Should I Get a Tattoo?

United States
September 29, 2006 2:08pm CST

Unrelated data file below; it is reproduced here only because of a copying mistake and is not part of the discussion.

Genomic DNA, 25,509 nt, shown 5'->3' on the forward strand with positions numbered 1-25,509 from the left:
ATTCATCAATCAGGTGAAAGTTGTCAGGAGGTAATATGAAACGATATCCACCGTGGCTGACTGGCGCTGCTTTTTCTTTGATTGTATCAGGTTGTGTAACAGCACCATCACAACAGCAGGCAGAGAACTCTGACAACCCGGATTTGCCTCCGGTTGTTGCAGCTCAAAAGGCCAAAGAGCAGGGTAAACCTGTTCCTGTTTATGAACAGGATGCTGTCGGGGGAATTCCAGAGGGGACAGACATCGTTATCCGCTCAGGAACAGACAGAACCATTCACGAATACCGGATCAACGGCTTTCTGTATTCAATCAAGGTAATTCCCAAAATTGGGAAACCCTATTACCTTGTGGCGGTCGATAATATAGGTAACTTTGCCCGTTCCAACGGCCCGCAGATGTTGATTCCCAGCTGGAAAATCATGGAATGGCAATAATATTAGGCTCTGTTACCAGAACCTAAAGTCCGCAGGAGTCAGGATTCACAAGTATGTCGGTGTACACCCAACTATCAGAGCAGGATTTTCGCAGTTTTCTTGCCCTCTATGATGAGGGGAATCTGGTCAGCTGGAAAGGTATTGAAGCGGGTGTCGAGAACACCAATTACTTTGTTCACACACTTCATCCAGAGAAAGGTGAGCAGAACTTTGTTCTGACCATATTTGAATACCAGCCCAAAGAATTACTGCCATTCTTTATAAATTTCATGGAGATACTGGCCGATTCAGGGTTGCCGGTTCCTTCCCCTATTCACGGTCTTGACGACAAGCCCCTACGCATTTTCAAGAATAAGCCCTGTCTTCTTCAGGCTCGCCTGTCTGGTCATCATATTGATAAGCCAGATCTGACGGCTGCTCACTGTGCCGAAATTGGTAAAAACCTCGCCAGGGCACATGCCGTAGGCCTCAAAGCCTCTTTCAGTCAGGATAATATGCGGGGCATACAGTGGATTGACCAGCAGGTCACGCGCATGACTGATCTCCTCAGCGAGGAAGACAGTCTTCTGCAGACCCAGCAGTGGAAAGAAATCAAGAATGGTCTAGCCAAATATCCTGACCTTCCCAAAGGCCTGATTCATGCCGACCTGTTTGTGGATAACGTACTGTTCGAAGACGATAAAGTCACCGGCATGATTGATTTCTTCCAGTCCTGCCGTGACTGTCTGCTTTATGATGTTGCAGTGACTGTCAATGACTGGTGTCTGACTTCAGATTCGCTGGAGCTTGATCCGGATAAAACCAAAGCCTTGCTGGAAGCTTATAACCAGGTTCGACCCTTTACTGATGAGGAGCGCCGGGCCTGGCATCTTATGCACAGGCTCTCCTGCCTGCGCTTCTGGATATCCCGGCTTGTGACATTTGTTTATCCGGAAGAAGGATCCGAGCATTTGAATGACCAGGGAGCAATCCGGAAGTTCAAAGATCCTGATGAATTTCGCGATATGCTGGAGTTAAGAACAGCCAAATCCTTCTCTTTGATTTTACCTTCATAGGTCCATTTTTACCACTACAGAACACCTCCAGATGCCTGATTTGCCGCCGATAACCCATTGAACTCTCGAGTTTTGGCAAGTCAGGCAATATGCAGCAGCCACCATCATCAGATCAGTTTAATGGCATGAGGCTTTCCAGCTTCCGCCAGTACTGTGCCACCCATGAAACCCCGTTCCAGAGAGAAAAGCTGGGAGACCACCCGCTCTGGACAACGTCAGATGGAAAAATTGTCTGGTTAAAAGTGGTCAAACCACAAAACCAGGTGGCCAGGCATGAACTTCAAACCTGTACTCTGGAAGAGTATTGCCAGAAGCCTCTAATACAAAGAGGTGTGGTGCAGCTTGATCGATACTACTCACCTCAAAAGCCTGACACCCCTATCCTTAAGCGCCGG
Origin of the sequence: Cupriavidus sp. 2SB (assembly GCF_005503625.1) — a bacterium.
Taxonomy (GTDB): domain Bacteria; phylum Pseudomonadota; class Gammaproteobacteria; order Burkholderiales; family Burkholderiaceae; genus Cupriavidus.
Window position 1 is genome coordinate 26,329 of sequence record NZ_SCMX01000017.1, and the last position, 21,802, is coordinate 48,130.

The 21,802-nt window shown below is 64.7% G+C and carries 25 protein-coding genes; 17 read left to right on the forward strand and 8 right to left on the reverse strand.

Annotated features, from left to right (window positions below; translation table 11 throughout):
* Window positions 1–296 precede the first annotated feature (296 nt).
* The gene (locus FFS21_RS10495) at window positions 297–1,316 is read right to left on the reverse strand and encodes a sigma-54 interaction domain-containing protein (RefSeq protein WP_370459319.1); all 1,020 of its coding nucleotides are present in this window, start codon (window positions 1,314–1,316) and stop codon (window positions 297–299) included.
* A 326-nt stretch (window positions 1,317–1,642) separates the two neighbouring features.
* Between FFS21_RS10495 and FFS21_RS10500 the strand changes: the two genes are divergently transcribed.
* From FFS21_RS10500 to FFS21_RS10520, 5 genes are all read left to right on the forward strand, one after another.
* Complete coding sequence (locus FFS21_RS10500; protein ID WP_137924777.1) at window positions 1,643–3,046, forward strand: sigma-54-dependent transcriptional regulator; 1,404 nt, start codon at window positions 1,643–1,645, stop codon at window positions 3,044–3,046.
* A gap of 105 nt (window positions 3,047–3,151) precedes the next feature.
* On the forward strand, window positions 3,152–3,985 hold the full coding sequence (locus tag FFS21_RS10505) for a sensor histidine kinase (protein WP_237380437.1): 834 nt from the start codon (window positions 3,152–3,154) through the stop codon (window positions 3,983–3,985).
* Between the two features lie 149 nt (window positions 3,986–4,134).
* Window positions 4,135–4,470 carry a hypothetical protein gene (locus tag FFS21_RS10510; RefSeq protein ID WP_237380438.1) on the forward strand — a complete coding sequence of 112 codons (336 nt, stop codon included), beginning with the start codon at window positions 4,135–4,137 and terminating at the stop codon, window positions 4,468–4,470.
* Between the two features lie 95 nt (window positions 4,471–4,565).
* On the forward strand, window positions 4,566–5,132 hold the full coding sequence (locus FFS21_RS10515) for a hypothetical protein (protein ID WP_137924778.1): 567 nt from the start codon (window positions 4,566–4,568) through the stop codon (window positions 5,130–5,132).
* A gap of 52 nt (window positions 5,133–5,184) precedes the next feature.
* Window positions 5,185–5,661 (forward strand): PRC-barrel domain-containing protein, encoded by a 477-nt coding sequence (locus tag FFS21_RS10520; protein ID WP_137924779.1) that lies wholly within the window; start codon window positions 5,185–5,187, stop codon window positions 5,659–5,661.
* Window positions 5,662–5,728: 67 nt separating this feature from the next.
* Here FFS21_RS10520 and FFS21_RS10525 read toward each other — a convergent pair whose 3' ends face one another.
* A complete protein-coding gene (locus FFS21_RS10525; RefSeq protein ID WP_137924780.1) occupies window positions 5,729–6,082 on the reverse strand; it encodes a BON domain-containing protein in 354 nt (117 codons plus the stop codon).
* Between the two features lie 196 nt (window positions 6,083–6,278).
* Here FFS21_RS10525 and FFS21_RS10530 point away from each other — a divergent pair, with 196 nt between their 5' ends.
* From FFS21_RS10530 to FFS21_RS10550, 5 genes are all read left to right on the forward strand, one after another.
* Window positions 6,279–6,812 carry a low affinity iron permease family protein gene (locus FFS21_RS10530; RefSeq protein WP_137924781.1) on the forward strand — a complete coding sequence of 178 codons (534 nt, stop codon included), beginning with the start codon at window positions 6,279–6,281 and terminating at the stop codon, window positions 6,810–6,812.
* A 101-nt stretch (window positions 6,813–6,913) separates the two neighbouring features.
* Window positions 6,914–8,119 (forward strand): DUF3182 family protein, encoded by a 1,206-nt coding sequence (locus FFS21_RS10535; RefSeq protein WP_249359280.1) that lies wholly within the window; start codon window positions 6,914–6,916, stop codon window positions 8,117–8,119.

TATTOOS are everywhere—or so it seems. Rock stars, sports figures, fashion models, and movie stars flaunt them. Many teenagers have followed suit, proudly displaying tattoos on their shoulders, hands, waists, and ankles. Andrew contends: "Tattoos are cool. Having one or not is a personal choice." Says the World Book Encyclopedia: "Tattooing is the practice of making permanent designs on the body. It is done by pricking small holes in the skin with a sharpened stick, bone, or needle that has been dipped in pigments with natural colors." Although exact statistics are hard to come by, one source estimates that 25 percent of all 15- to 25-year-olds in the United States have a tattoo. Sandy says: "It's the popular thing to do." Why are tattoos so appealing to some youths? Why So Popular? Tattoos are often associated with rebellious life-styles For some, a tattoo is a way of making a grand romantic gesture. Michelle relates: "On his ankle my brother has the name of a girl he used to go out with." The problem? "He's not dating her anymore." According to Teen magazine, "doctors estimate that more than 30 percent of all tattoo removal is done on teen girls who want the name of an ex-boyfriend taken off." Some youths view tattoos as works of art. Others see them as symbols of independence. "I'm in charge of my life," proclaimed Josie, adding that getting a tattoo was "the only life decision I've ever made." Tattooing allows some youths to experiment—to feel they have control over their appearance. Tattoos can also serve as a symbol of rebellion or of alternative life-styles. Some tattoos thus contain obscene words and drawings or provocative slogans. The majority of youths, however, may simply have become caught up in a fad. But just because it seems as if everyone is getting tattooed, does it mean that you should? The Ancient Art of TattooingTattooing is by no means a modern practice. Tattoo-bearing Egyptian and Libyan mummies have been found that date back hundreds of years before the time of Christ. Tattooed mummies have also been found in South America. Many of the tattooed images were directly related to the worship of pagan gods. According to researcher Steve Gilbert, "the earliest known tattoo that is a picture of something, rather than an abstract pattern, represents the god Bes. In Egyptian mythology Bes is the lascivious god of revelry." Significantly, the Mosaic Law forbade God's people to tattoo themselves. Said Leviticus 19:28: "You must not make cuts in your flesh for a deceased soul, and you must not put tattoo marking upon yourselves. I am Jehovah." Pagan worshipers, such as the Egyptians, tattooed the names or symbols of their deities on their breast or arms. By complying with Jehovah's ban on tattoo markings, the Israelites would stand out as different from other nations.—Deuteronomy 14:1, 2. While Christians today are not under the Law of Moses, the prohibition it laid on tattooing is sobering. (Ephesians 2:15; Colossians 2:14, 15) If you are a Christian, you would certainly not want to make markings on your body—even temporarily—that smack of paganism or false worship.—2 Corinthians 6:15-18. Health Risks Think before you ink There are also health concerns you should consider. Dr. Robert Tomsick, an associate professor of dermatology, comments: "What you're doing is breaking the skin and introducing pigmented material into the area. Even though the needle only goes in a little way, anytime you break the skin, you have a risk of bacterial or viral infection. I think [getting a tattoo] is generally a risky thing to do." Dr. Tomsick continues: "Once pigment is in, even if there's no infection, there's always the chance of contact allergies, dermatitis and allergic reactions that can cause skin to get red, swollen, crusty and itchy." Despite the intended permanence of tattoos, various methods are used in attempts to remove them: Laser removal (burning the tattoo away), surgical removal (cutting the tattoo away), dermabrasion (sanding the skin with a wire brush to remove the epidermis and dermis), salabrasion (using a salt solution to soak the tattooed skin), and scarification (removing the tattoo with an acid solution and creating a scar in its place). These methods are expensive and can be painful. "It's more painful to have a tattoo removed by laser than to get the original tattoo," says Teen magazine. What Will Others Think?You should also give serious thought to how others might feel about your wearing a tattoo, as many react negatively. (1 Corinthians 10:29-33) On a whim, Li, a woman in Taiwan, got a tattoo at age 16. Now she is a 21-year-old office worker. "It bothers me the way my co-workers stare at the tattoo," Li admits. British mental-health worker Theodore Dalrymple says that to many people, tattoos "are often the visible sign that a man . . . belongs to a violent, brutal, antisocial, and criminalized subculture." An article in American Demographics magazine similarly observed: "It is clear that most Americans consider it risky to have visible body art. Eighty-five percent [of youths] agree with the statement, 'people who have visible tattoos . . . should realize that this form of self-expression is likely to create obstacles in their career or personal relationships.'" Consider also whether choosing to get a tattoo would enhance or undermine your claim of being a Christian. Could it be a "cause for stumbling" others? (2 Corinthians 6:3) True, some youths have had their tattoos placed on hidden areas of the body. Even their parents may not know about these secret tattoos. But beware! An emergency trip to the doctor or simply taking a shower at school could make your secret common knowledge! Better it is to "conduct ourselves honestly in all things," avoiding foolish deception.—Hebrews 13:18. Like all fads, tattoos may lose their appeal over time. Really, is there any garment—whether a pair of jeans, a shirt, a dress, or a pair of shoes—that you love so much that you would commit to wearing it for the rest of your life? Of course not! Styles, cuts, and colors change. Unlike a piece of clothing, however, tattoos are hard to shed. Besides, what is "cool" to you when you are 16 might not be very appealing when you are 30. Many have come to regret making permanent alterations to their appearance. "I got a tattoo before learning about Jehovah," relates Amy. "I try to keep it covered. When others in the congregation happen to see it, I feel embarrassed." The message? Think before you ink. Don't make a decision that you may regret later.